Peterson Research Institute (PRI) has produced a strident defence of active management by institutional investors based on an assessment of manager skill as allocated in super funds’ investment risk budgets. John Peterson says: “The active/passive debate is over – the real numbers tell the real story”.
Peterson, a former fund manager and asset consultant, formed PRI as an independent research body and has developed a “Global Investment Analysis” system which he provides free to institutional investors. The research, including the latest study on active/passive investing, can be seen here:
Peterson says that the key question which has been overlooked in the debate is: “Do portfolios with more manager skill outperform or underperform those with no, or lower levels of, manager skill?” He has looked at actual portfolios from Australia’s major super funds with different levels of manager skill. Manager skill is defined as manager risk divided by total investment risk. He also observes that institutional investors “do not invest in the average manager”.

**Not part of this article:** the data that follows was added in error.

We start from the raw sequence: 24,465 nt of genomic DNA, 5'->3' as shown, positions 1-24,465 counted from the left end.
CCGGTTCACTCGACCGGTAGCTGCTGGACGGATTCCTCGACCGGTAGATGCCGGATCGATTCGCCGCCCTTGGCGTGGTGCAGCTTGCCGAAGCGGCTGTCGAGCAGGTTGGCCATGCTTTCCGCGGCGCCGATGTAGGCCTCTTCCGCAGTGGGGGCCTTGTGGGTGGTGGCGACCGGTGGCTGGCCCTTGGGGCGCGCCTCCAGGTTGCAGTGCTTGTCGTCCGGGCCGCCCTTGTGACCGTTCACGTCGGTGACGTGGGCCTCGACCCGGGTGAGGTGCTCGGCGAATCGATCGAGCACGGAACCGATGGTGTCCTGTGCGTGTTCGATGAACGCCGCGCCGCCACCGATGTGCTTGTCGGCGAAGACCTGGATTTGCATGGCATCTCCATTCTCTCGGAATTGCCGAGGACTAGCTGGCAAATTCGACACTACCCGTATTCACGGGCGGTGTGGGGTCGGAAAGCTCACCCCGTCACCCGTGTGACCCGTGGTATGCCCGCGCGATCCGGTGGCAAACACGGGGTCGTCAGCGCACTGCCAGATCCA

His study shows that over the 10 years to June 2013 manager skill has added value after fees, with the level of returns increasing as funds increased their allocations to active manager skill.
He also showed that the value-add has persisted during the period. The five-year periods to June 2005 and June 2010 both showed that after-fees returns of actual investment portfolios have increased as more active manager skill is included.
Peterson says: “The important questions that now need to be addressed concern the appropriate level of manager skill in a portfolio, and the associated processes of manager selection and portfolio construction.”
Peterson study claims an end to active/passive debate